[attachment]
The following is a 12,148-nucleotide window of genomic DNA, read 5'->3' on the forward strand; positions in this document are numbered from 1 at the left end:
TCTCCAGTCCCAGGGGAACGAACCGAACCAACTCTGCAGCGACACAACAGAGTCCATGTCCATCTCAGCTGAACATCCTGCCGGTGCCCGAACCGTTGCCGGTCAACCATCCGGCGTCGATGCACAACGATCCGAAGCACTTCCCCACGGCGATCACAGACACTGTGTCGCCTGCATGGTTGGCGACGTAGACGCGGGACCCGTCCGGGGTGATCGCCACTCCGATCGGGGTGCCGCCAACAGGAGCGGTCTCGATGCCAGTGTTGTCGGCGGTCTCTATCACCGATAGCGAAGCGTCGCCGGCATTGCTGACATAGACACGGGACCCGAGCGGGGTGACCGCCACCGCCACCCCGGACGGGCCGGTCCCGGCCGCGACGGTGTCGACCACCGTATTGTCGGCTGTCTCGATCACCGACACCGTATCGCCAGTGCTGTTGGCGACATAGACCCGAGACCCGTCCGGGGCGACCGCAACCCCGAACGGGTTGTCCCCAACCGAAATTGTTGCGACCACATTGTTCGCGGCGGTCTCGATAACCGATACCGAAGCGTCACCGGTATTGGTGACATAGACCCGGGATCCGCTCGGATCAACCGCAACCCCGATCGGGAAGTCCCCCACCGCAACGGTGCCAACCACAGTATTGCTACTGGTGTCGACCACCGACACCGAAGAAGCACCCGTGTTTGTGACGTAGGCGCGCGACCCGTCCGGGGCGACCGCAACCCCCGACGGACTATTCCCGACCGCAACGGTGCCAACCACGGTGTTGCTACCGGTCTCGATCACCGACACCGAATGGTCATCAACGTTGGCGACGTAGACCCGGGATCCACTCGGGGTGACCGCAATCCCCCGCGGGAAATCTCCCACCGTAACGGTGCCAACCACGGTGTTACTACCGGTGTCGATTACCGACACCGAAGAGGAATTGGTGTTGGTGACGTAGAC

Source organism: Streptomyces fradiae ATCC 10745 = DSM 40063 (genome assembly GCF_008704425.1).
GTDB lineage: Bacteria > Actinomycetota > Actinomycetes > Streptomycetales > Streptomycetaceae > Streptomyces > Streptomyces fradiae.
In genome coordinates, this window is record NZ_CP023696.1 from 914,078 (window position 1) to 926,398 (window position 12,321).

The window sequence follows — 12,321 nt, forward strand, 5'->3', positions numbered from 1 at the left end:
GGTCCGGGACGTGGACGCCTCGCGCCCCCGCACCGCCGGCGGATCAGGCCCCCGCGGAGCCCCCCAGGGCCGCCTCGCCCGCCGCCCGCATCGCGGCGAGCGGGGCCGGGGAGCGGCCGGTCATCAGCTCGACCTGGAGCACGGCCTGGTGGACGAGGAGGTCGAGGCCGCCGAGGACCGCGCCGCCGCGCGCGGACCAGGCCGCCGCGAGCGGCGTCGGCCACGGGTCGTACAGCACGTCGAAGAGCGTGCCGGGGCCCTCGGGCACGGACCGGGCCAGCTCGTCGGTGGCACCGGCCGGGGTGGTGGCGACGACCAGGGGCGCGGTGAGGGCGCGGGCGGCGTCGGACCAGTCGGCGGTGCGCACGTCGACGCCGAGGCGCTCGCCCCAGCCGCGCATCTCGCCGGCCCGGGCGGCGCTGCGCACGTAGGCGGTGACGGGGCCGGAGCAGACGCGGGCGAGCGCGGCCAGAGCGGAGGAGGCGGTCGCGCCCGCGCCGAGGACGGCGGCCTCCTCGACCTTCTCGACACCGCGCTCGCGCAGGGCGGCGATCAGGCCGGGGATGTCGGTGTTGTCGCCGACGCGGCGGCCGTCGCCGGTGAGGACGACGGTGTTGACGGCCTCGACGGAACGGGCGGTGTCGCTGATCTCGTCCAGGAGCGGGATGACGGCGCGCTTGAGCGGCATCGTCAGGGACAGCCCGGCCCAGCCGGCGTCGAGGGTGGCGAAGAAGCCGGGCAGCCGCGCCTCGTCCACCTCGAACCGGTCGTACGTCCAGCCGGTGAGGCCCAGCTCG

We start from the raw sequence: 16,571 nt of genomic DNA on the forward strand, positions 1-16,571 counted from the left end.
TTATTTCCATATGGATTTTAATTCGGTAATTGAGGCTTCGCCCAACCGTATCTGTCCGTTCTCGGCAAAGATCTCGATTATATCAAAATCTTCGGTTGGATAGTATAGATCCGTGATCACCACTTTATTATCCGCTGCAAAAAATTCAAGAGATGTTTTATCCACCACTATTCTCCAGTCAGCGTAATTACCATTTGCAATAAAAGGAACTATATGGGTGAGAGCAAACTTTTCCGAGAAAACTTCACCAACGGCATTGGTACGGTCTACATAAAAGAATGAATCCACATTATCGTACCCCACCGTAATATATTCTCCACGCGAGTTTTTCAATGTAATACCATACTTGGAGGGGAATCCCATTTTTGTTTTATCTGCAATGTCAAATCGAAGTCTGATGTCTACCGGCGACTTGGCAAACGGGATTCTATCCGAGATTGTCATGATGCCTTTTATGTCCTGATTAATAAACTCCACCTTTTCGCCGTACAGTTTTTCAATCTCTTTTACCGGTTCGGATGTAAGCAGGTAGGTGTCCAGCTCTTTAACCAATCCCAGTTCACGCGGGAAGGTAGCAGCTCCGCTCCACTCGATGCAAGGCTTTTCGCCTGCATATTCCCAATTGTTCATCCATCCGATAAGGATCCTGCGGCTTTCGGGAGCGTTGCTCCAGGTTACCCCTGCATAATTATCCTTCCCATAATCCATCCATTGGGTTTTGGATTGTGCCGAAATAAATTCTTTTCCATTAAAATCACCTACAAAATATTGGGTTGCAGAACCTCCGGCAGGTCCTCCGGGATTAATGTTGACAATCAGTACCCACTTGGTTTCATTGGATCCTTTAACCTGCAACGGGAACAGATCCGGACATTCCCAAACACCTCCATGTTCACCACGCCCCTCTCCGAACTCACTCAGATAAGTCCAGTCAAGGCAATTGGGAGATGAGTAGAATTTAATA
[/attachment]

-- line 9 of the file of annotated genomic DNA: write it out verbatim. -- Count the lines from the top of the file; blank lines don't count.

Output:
TTATTTCCATATGGATTTTAATTCGGTAATTGAGGCTTCGCCCAACCGTATCTGTCCGTTCTCGGCAAAGATCTCGATTATATCAAAATCTTCGGTTGGATAGTATAGATCCGTGATCACCACTTTATTATCCGCTGCAAAAAATTCAAGAGATGTTTTATCCACCACTATTCTCCAGTCAGCGTAATTACCATTTGCAATAAAAGGAACTATATGGGTGAGAGCAAACTTTTCCGAGAAAACTTCACCAACGGCATTGGTACGGTCTACATAAAAGAATGAATCCACATTATCGTACCCCACCGTAATATATTCTCCACGCGAGTTTTTCAATGTAATACCATACTTGGAGGGGAATCCCATTTTTGTTTTATCTGCAATGTCAAATCGAAGTCTGATGTCTACCGGCGACTTGGCAAACGGGATTCTATCCGAGATTGTCATGATGCCTTTTATGTCCTGATTAATAAACTCCACCTTTTCGCCGTACAGTTTTTCAATCTCTTTTACCGGTTCGGATGTAAGCAGGTAGGTGTCCAGCTCTTTAACCAATCCCAGTTCACGCGGGAAGGTAGCAGCTCCGCTCCACTCGATGCAAGGCTTTTCGCCTGCATATTCCCAATTGTTCATCCATCCGATAAGGATCCTGCGGCTTTCGGGAGCGTTGCTCCAGGTTACCCCTGCATAATTATCCTTCCCATAATCCATCCATTGGGTTTTGGATTGTGCCGAAATAAATTCTTTTCCATTAAAATCACCTACAAAATATTGGGTTGCAGAACCTCCGGCAGGTCCTCCGGGATTAATGTTGACAATCAGTACCCACTTGGTTTCATTGGATCCTTTAACCTGCAACGGGAACAGATCCGGACATTCCCAAACACCTCCATGTTCACCACGCCCCTCTCCGAACTCACTCAGATAAGTCCAGTCAAGGCAATTGGGAGATGAGTAGAATTTAATA